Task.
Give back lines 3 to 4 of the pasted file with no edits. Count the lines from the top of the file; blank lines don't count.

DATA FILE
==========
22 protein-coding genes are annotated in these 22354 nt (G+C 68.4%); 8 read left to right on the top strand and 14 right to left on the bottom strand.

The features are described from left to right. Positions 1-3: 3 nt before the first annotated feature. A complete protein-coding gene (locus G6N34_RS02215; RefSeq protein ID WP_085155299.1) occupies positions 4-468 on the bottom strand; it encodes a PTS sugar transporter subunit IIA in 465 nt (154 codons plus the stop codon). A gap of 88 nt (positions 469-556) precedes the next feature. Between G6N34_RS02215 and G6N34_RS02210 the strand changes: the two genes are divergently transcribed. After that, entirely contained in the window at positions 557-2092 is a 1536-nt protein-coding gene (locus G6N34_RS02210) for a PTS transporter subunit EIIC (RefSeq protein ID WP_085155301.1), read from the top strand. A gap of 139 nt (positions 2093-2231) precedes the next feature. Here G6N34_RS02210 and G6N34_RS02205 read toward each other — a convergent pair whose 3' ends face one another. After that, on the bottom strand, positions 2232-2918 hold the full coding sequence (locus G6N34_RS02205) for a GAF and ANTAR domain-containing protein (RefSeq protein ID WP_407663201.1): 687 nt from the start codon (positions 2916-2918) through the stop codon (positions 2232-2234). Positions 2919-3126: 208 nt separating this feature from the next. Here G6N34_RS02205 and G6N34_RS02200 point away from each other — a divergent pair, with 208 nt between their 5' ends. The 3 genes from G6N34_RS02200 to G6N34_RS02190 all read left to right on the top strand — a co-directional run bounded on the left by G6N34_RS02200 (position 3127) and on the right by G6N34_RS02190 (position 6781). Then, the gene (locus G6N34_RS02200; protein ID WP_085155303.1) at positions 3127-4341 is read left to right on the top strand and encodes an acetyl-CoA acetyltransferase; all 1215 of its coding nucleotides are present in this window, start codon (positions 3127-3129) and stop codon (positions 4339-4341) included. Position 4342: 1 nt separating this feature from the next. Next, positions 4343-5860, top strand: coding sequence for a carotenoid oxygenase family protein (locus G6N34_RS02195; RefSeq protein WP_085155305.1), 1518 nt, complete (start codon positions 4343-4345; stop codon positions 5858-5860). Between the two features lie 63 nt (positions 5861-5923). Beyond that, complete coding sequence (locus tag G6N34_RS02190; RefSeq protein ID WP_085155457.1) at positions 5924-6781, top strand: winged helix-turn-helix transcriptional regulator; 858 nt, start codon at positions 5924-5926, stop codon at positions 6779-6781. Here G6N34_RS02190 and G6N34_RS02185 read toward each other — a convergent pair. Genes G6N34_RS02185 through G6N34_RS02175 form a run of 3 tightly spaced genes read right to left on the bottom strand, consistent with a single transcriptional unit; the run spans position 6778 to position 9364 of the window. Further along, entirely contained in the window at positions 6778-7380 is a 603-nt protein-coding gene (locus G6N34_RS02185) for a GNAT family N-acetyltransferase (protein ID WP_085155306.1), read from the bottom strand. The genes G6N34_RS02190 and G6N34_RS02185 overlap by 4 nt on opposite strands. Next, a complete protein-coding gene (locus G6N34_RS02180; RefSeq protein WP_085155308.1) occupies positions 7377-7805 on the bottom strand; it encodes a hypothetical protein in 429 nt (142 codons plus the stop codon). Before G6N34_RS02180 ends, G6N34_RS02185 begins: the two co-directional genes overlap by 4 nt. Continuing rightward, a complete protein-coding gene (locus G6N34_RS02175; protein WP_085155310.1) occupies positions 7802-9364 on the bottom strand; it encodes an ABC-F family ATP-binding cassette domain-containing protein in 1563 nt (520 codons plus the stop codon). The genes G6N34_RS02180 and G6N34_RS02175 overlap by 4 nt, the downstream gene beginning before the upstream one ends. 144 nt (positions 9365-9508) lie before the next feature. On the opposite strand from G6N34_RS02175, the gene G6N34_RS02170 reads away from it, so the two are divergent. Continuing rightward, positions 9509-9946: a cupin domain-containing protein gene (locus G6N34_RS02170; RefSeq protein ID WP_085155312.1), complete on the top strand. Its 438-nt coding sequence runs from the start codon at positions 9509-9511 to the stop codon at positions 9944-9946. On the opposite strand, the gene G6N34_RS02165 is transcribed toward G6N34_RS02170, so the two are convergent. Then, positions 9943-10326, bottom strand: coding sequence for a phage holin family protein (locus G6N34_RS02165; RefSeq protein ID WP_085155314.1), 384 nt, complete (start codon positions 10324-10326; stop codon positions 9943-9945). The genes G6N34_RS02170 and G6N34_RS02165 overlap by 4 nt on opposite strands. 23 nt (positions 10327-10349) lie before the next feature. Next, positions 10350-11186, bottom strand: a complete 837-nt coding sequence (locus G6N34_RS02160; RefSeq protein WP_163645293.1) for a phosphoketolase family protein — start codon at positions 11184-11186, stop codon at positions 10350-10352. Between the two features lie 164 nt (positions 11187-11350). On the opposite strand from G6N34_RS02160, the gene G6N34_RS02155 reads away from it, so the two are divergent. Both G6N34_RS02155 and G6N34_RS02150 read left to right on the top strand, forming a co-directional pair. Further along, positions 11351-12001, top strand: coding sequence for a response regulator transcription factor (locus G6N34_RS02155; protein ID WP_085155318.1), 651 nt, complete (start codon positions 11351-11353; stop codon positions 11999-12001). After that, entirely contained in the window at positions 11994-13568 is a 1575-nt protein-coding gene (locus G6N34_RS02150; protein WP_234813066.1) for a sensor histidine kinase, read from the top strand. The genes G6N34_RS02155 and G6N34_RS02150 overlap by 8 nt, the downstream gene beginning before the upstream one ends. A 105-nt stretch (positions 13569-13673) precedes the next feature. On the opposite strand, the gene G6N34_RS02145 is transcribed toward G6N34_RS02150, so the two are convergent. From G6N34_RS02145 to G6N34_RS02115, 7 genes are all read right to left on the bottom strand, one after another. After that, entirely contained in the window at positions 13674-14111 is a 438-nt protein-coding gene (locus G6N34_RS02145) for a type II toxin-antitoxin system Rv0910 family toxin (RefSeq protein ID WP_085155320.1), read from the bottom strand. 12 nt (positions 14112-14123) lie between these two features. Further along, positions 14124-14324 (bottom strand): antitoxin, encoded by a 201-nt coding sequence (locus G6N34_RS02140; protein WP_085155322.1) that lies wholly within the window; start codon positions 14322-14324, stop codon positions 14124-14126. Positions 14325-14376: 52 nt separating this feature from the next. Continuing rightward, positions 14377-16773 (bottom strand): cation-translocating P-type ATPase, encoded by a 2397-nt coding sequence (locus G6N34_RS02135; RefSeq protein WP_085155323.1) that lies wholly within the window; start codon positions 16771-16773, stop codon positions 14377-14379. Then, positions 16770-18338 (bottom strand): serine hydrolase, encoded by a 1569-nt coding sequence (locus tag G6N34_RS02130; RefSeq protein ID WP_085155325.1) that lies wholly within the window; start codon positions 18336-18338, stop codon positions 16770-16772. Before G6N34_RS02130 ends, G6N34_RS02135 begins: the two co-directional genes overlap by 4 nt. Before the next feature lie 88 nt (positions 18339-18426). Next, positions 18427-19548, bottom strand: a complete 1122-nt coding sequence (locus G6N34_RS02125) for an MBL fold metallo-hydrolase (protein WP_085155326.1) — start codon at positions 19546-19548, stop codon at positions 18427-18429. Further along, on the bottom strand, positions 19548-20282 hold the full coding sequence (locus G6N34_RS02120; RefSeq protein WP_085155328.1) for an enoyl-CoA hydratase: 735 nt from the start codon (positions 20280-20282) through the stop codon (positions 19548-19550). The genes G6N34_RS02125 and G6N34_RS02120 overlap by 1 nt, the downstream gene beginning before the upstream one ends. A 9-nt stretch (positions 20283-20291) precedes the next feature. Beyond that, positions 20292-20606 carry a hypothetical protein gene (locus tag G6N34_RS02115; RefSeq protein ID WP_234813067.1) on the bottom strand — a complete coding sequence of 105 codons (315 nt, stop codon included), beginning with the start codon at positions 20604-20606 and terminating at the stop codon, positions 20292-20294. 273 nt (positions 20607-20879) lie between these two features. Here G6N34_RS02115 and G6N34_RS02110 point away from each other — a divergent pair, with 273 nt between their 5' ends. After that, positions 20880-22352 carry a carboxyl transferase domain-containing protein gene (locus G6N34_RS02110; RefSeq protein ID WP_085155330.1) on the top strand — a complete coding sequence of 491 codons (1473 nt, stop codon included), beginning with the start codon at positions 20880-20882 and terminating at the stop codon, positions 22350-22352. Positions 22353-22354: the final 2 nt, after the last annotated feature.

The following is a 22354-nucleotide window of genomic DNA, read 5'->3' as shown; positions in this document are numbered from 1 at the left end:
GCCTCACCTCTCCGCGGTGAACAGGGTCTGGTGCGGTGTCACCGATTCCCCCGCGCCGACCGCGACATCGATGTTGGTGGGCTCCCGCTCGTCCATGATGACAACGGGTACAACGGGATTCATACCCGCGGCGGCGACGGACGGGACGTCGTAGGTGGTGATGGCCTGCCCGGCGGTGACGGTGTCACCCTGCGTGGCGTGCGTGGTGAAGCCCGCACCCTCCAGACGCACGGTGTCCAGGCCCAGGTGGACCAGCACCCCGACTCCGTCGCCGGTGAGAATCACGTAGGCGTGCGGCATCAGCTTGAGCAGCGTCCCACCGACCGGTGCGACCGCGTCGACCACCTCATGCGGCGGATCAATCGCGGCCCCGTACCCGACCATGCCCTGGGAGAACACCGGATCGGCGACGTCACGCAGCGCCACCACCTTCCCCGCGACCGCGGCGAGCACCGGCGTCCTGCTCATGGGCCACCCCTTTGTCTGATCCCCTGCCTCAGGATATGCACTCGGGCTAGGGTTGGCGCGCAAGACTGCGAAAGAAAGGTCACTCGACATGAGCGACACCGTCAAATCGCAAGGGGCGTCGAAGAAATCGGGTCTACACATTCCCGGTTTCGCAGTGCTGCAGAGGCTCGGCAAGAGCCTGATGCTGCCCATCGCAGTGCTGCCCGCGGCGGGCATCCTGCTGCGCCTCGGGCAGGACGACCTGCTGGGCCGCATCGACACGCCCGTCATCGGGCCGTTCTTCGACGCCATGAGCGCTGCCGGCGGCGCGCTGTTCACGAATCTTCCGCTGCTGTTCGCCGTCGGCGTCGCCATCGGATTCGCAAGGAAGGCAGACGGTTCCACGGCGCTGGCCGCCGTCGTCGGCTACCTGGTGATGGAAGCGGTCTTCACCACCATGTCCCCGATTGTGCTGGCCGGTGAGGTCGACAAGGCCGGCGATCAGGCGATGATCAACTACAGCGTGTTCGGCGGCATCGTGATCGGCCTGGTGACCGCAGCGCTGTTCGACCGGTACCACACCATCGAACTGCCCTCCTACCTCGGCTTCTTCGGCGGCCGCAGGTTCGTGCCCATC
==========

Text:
The following is a 22354-nucleotide window of genomic DNA, read 5'->3' as shown; positions in this document are numbered from 1 at the left end:
GCCTCACCTCTCCGCGGTGAACAGGGTCTGGTGCGGTGTCACCGATTCCCCCGCGCCGACCGCGACATCGATGTTGGTGGGCTCCCGCTCGTCCATGATGACAACGGGTACAACGGGATTCATACCCGCGGCGGCGACGGACGGGACGTCGTAGGTGGTGATGGCCTGCCCGGCGGTGACGGTGTCACCCTGCGTGGCGTGCGTGGTGAAGCCCGCACCCTCCAGACGCACGGTGTCCAGGCCCAGGTGGACCAGCACCCCGACTCCGTCGCCGGTGAGAATCACGTAGGCGTGCGGCATCAGCTTGAGCAGCGTCCCACCGACCGGTGCGACCGCGTCGACCACCTCATGCGGCGGATCAATCGCGGCCCCGTACCCGACCATGCCCTGGGAGAACACCGGATCGGCGACGTCACGCAGCGCCACCACCTTCCCCGCGACCGCGGCGAGCACCGGCGTCCTGCTCATGGGCCACCCCTTTGTCTGATCCCCTGCCTCAGGATATGCACTCGGGCTAGGGTTGGCGCGCAAGACTGCGAAAGAAAGGTCACTCGACATGAGCGACACCGTCAAATCGCAAGGGGCGTCGAAGAAATCGGGTCTACACATTCCCGGTTTCGCAGTGCTGCAGAGGCTCGGCAAGAGCCTGATGCTGCCCATCGCAGTGCTGCCCGCGGCGGGCATCCTGCTGCGCCTCGGGCAGGACGACCTGCTGGGCCGCATCGACACGCCCGTCATCGGGCCGTTCTTCGACGCCATGAGCGCTGCCGGCGGCGCGCTGTTCACGAATCTTCCGCTGCTGTTCGCCGTCGGCGTCGCCATCGGATTCGCAAGGAAGGCAGACGGTTCCACGGCGCTGGCCGCCGTCGTCGGCTACCTGGTGATGGAAGCGGTCTTCACCACCATGTCCCCGATTGTGCTGGCCGGTGAGGTCGACAAGGCCGGCGATCAGGCGATGATCAACTACAGCGTGTTCGGCGGCATCGTGATCGGCCTGGTGACCGCAGCGCTGTTCGACCGGTACCACACCATCGAACTGCCCTCCTACCTCGGCTTCTTCGGCGGCCGCAGGTTCGTGCCCATC